Getting a Hard Start

Getting a Hard Start
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CYNTHIANA, KY – February 1, 2019 – On every worksite in America, workers can be seen wearing hard hats. The origin of the hard hat traces back to 1919 when inventor Edward W. Bullard introduced it to miners for protection from falling rocks. Now, one hundred years later, head protection is a standard requirement on worksites across America.

Not many of us would include Edward W. Bullard in a list of famous inventors, but without his hard hat, millions of workers would be in danger of suffering serious head injuries on the job. Named, the Hard Boiled® Hat because of the steam used in the manufacturing process, Bullard’s hat was manufactured from steamed canvas, glue, leather, and black paint.

Construction sites in the 1930s started requiring workers to wear head protection to help reduce the injuries and deaths. Two of the most famous sites that required head protection for their workers were the Golden Gate Bridge and the Hoover Dam, both iconic historical construction projects in the history of the United States where hard hats were first worn. In fact, while the Golden Gate Bridge was being constructed in San Francisco, Bridge engineer Joseph B. Strauss contacted Bullard to request that his company adapt its hats to protect bridge workers. One of the problems the bridge project faced was falling rivets, which could cause serious injury to workers. The original mining helmet was transformed into a durable industrial hard hat and the Golden Gate Bridge construction project became America’s first designated “Hard Hat Area”.

Not until the 1970s when OSHA (Occupational Safety and Health Administration) was formed did wearing a hard hat on worksites become mandatory. In 1970 there were 15,000 worker deaths; in 2016 there were approximately 5,200 deaths, proving how effective and necessary head protection is on the job. The hard hat which revolutionalized the mining and construction industries in the 1920s is today the most recognized piece of safety equipment worn by workers worldwide.

Over the years, the hard hat design has changed to accommodate the way workers work. Thermoplastics is the standard material for hard hat construction because it’s easy to mold and shape with applied heat. Now, more innovative hard hat designs are making their way into the industry.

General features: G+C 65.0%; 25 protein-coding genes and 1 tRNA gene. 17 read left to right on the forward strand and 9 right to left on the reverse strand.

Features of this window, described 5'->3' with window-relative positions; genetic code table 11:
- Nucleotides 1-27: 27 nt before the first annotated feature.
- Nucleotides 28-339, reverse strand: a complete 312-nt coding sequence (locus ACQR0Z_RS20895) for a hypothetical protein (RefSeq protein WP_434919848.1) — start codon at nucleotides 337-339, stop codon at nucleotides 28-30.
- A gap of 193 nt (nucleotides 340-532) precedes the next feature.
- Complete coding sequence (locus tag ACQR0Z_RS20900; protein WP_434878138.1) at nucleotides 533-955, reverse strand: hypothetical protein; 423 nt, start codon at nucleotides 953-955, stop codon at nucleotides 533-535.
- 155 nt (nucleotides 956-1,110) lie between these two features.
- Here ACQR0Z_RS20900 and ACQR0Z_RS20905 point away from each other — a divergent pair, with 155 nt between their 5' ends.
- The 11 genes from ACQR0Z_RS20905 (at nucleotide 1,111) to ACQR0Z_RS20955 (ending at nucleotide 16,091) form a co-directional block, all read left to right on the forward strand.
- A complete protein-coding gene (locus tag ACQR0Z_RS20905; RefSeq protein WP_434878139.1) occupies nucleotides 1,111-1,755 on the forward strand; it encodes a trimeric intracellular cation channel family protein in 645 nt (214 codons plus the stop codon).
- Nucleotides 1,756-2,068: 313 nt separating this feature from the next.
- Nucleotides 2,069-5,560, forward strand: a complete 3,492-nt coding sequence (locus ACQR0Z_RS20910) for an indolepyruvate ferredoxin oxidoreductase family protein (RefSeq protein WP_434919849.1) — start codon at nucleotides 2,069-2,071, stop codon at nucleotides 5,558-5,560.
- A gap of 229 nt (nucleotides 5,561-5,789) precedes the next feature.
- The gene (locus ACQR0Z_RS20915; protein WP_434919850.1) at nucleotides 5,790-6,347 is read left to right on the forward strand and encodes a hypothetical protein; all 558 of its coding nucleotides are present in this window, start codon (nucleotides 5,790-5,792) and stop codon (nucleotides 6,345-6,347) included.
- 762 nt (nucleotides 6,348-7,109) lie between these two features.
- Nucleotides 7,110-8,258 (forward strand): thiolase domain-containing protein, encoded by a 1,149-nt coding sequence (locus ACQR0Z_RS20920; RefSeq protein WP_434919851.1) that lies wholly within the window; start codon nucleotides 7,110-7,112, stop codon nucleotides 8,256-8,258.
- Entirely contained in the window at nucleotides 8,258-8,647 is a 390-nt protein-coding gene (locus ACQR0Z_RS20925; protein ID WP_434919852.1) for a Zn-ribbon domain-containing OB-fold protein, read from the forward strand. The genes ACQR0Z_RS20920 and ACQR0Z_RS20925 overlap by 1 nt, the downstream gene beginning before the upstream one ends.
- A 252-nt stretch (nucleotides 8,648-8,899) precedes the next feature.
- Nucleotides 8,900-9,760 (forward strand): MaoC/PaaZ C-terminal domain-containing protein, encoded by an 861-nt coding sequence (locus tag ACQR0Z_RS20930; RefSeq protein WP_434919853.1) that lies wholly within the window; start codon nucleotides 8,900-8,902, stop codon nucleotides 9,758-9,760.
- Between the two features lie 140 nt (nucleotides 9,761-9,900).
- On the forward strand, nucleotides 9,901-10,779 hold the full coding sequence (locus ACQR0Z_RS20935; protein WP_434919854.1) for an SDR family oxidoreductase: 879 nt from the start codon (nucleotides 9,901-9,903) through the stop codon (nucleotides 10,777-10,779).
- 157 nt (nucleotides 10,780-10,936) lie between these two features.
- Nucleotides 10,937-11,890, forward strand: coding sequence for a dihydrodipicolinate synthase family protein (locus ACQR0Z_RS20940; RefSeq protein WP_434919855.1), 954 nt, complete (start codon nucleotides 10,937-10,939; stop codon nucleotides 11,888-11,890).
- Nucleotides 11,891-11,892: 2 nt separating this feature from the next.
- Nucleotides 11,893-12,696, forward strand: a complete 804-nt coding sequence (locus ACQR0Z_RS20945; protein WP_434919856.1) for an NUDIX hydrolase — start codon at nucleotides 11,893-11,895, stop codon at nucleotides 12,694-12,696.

In the 1930s, the Golden Gate Bridge construction project became America’s first designated “Hard Hat Area”

Photo Provided by Bullard

These designs are taking into consideration the needs of workers and how they work. Comfort, style, and safety are key to designing a hard hat for today’s workforce. For instance, new head protection models that offer a see-through visor on the bill of a hard hat is one way of allowing workers to see the hazards that may be lurking above them. Changes in hard hat suspensions and brow pads are all new choices workers have when choosing the right head protection for their type of work. Today’s hard hats are designed to meet or exceed the requirements of ANSI/ISEA Z89.1 standard. More than six million hard hats are sold each year to protect workers from the dangers on worksites.

Think about all the sites where a hard hat is worn and it’s easy to see why this invention changed the way we look at safety regulations. Wearing a hard hat with other personal protective equipment, like respiratory protection, is a must to help avoid the hazards on the job. The hard hat is still the most important piece of safety equipment available to protect workers’ heads.

Edward W. Bullard deserves the credit for improving the safety and lives of all workers for the last 100 years, thanks to his invention of the hard hat. So, the next time you walk onto a worksite remember the many men and women before you that have benefitted from this innovative safety product.  •

About the Author Stacey Simmons is the Product Manager for Industrial Head and Face Protection Products at Bullard, a leading manufacturer of personal protective equipment and systems worldwide. Her product responsibilities include Head and Face Protection and Body Temperature Management. Stacey also serves as the Product Chair of the Industrial Safety Equipment Association’s (ISEA) Head Protection Committee. ISEA is the leading association for personal protective equipment and technologies that enable people to work in hazardous environments.

By: Stacey Simmons on Feb 01, 2019
Categories: Safety and Testing
Tags: spray foam safety, Show Issue 2019
Issue: Show Issue 2019

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